An intermediate wheel is a simple pinion whose purpose is to transmit the energy from the crown (and thus from the winding stem) to the motion work when the crown is pulled and rotated (during the time-setting). The time-setting mechanism may consist of one or more intermediate wheels. Such wheels are usually made of steel, and their teeth occupy their entire height. The intermediate wheel is pierced at the centre of its axis and pivots on a pivot driven into the mainplate. When the winding stem is pulled, the sliding pinion slides to the end of the winding stem and engages with the first intermediate wheel. A second intermediate wheel often follows, directly driving the plank of the motion work.

Technically, the intermediate wheel is a gear in its simplest form. It is a simple toothed steel cylinder. Gears were already known to the Greeks in the 6th century BC. The earliest known mechanical gears date back to the 4th century BC and appeared in China. With intermediate wheels (and gears in general), watchmakers have simply applied known mechanical principles.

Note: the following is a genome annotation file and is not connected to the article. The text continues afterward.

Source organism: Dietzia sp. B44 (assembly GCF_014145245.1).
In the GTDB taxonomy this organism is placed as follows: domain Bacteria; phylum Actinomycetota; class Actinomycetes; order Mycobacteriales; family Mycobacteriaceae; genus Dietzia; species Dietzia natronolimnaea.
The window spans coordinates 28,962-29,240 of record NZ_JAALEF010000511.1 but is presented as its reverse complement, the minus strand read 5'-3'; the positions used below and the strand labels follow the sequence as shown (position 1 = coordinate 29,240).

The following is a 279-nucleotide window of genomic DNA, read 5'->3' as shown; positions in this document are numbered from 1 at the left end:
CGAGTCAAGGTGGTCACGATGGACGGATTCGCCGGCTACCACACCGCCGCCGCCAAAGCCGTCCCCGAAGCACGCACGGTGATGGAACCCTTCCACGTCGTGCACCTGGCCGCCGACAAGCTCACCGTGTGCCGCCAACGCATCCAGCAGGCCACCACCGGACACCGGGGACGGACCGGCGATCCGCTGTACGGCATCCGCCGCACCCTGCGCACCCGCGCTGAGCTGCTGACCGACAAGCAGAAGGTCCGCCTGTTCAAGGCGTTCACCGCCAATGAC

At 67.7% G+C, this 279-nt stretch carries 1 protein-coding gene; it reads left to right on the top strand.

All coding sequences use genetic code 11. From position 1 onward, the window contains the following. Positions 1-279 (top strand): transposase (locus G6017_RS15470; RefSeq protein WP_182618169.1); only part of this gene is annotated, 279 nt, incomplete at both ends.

However, it can be considered that the intermediate wheel in the time-setting mechanism as we know it today appeared in the mid-19th century with the successive inventions of Adrien Philippe (pendant winding in 1842) and Antoine Le Coultre (setting lever mechanism in 1847).

A lathe is sufficient to manufacture an entire intermediate wheel. Turning operations are minimal. The teeth can be easily cut on the same lathe using an offset cutter and a dividing head. Finishing and polishing can also be done using the same lathe.

As with most circular components of small diameter, the automatic lathe is the ideal machine for producing intermediate wheels in any quantity. Thus, all operations (turning, cutting) can be quickly performed in a single cycle. Machining an intermediate wheel using this method will take only a few minutes regardless of the desired quality.